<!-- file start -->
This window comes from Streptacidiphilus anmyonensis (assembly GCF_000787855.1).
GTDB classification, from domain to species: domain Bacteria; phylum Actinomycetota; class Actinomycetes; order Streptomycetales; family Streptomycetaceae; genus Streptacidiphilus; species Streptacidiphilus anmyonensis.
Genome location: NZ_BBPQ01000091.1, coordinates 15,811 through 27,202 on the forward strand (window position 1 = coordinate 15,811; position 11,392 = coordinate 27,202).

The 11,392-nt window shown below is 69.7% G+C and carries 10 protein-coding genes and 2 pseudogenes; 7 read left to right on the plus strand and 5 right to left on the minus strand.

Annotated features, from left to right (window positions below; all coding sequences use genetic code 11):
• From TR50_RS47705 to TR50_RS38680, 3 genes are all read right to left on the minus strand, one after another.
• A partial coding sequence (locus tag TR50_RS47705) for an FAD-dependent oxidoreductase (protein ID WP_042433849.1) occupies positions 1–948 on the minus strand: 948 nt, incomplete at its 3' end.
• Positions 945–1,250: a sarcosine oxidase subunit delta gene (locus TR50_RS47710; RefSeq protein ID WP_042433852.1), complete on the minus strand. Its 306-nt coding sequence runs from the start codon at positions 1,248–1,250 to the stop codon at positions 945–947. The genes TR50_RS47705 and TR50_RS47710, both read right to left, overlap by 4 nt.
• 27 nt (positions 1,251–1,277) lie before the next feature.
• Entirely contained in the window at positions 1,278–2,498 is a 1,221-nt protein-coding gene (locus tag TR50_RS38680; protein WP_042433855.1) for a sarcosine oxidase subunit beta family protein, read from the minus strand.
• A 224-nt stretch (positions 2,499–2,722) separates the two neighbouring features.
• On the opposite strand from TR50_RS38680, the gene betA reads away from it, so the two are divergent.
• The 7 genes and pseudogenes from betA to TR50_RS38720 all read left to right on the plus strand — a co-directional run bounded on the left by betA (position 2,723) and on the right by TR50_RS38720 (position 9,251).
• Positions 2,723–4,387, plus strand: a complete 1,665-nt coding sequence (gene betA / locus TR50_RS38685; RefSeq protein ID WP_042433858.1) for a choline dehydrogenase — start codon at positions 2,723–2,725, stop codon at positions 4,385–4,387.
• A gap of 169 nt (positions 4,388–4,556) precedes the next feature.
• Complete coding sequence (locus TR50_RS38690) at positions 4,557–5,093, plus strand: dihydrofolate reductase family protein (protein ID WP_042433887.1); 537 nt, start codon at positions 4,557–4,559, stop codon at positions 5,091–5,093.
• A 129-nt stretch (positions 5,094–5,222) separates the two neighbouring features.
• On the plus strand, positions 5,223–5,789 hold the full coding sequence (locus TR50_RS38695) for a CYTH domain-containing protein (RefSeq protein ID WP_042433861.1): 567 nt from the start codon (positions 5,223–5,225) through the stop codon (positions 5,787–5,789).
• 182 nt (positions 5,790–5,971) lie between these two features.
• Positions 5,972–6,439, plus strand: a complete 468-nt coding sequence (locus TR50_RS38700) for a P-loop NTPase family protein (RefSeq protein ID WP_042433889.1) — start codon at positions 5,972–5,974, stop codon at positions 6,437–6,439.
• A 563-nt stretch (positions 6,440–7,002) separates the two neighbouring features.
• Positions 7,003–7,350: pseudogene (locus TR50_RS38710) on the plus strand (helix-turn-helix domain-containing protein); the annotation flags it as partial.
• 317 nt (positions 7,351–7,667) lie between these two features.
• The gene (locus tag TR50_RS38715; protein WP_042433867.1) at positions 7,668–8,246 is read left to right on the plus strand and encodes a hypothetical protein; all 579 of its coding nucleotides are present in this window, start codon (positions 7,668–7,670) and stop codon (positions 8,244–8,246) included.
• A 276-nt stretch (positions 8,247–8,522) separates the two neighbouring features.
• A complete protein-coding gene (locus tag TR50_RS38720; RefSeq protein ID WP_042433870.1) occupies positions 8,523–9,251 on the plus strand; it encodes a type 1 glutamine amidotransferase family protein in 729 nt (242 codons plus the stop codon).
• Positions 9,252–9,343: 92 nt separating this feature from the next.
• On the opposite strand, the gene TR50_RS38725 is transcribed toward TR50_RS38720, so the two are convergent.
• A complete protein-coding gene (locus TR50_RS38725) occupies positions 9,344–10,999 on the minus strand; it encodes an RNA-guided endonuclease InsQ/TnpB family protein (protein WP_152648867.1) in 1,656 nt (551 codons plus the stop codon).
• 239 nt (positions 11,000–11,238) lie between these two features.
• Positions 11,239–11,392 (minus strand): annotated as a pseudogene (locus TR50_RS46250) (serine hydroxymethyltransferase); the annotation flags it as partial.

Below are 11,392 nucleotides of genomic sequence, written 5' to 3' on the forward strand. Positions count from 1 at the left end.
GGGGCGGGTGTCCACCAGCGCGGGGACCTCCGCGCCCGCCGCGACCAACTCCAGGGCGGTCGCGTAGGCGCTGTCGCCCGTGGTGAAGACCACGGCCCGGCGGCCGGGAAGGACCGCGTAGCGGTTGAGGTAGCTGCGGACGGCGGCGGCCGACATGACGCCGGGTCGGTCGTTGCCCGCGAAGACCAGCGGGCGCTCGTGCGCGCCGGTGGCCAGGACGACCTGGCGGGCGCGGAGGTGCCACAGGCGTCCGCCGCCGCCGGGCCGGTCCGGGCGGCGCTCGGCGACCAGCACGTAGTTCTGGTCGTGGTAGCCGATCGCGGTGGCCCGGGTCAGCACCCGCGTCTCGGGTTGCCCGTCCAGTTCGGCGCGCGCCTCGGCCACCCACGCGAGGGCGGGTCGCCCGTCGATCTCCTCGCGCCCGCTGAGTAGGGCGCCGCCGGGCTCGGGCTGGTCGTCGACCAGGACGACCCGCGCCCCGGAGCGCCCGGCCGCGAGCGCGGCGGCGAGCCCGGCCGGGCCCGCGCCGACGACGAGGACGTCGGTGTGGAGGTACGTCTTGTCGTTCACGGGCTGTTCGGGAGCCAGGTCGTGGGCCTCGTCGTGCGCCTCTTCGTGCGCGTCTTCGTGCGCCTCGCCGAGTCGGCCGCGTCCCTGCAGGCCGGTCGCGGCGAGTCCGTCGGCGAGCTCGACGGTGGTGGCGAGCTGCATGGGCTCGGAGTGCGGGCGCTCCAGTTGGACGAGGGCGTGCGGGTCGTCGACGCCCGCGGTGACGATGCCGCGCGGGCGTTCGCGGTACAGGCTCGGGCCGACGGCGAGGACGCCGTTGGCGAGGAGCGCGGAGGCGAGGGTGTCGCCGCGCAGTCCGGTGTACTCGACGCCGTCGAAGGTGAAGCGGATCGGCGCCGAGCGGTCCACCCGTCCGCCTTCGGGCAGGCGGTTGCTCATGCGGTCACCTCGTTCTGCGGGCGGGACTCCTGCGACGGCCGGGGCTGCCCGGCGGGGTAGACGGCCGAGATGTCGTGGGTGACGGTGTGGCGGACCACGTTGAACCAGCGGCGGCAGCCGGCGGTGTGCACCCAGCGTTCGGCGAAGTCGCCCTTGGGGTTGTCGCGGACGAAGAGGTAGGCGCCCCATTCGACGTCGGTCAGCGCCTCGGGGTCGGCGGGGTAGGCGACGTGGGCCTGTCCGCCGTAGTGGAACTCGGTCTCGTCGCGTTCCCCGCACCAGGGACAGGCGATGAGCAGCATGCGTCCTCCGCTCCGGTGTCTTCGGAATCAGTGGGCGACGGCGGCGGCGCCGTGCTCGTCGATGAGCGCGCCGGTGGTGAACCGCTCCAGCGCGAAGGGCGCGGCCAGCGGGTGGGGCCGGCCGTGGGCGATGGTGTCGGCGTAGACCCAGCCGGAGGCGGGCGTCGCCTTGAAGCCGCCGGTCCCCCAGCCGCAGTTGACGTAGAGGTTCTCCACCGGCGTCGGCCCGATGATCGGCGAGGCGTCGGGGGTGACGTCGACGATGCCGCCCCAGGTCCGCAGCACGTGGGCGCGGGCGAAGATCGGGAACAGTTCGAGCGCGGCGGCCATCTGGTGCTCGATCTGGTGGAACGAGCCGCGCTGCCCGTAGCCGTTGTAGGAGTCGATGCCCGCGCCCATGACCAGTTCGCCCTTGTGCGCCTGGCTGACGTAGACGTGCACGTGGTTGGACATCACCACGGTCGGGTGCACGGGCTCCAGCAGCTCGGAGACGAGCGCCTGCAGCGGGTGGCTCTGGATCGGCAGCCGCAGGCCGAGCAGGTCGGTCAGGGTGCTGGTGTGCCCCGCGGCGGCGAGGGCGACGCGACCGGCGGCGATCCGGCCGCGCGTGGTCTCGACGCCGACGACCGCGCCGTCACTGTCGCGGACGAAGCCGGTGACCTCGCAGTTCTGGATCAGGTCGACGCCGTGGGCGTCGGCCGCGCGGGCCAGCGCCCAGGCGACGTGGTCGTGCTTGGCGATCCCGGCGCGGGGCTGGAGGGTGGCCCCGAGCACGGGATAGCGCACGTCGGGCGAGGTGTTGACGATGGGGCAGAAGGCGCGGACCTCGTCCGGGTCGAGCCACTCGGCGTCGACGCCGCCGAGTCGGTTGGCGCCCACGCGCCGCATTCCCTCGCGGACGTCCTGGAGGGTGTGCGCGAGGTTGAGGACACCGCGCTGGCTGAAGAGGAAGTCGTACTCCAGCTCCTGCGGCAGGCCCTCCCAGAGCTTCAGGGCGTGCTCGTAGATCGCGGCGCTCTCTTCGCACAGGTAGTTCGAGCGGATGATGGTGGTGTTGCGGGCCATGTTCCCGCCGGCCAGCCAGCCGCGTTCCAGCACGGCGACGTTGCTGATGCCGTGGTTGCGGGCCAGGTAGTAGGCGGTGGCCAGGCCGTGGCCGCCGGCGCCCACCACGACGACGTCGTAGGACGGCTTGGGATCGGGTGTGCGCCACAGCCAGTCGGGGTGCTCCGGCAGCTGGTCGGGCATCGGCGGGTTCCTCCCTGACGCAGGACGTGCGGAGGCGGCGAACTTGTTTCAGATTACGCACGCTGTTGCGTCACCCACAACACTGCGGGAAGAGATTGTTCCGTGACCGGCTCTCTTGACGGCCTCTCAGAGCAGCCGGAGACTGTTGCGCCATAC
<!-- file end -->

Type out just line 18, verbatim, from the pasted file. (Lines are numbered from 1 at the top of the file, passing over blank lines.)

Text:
• On the plus strand, positions 5,223–5,789 hold the full coding sequence (locus TR50_RS38695) for a CYTH domain-containing protein (RefSeq protein ID WP_042433861.1): 567 nt from the start codon (positions 5,223–5,225) through the stop codon (positions 5,787–5,789).